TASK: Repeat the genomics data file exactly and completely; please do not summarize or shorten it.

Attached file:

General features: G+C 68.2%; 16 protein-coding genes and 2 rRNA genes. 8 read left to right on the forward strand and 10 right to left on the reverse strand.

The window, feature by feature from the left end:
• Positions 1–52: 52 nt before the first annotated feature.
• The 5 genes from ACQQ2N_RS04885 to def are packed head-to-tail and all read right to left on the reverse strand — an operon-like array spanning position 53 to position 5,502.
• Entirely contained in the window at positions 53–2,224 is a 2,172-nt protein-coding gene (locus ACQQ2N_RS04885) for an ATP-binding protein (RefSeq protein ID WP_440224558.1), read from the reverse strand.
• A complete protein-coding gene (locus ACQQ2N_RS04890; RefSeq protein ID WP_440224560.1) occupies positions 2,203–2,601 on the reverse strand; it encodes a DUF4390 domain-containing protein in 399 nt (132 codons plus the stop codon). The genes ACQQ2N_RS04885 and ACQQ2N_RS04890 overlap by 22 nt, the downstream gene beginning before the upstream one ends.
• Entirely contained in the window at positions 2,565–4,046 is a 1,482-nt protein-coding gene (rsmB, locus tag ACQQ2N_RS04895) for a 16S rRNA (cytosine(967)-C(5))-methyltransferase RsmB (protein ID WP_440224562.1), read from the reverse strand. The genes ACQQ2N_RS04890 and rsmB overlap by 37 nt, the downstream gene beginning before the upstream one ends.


General features: G+C 68.2%; 16 protein-coding genes and 2 rRNA genes. 8 read left to right on the forward strand and 10 right to left on the reverse strand.

The window, feature by feature from the left end:
• Positions 1–52: 52 nt before the first annotated feature.
• The 5 genes from ACQQ2N_RS04885 to def are packed head-to-tail and all read right to left on the reverse strand — an operon-like array spanning position 53 to position 5,502.
• Entirely contained in the window at positions 53–2,224 is a 2,172-nt protein-coding gene (locus ACQQ2N_RS04885) for an ATP-binding protein (RefSeq protein ID WP_440224558.1), read from the reverse strand.
• A complete protein-coding gene (locus ACQQ2N_RS04890; RefSeq protein ID WP_440224560.1) occupies positions 2,203–2,601 on the reverse strand; it encodes a DUF4390 domain-containing protein in 399 nt (132 codons plus the stop codon). The genes ACQQ2N_RS04885 and ACQQ2N_RS04890 overlap by 22 nt, the downstream gene beginning before the upstream one ends.
• Entirely contained in the window at positions 2,565–4,046 is a 1,482-nt protein-coding gene (rsmB, locus tag ACQQ2N_RS04895) for a 16S rRNA (cytosine(967)-C(5))-methyltransferase RsmB (protein ID WP_440224562.1), read from the reverse strand. The genes ACQQ2N_RS04890 and rsmB overlap by 37 nt, the downstream gene beginning before the upstream one ends.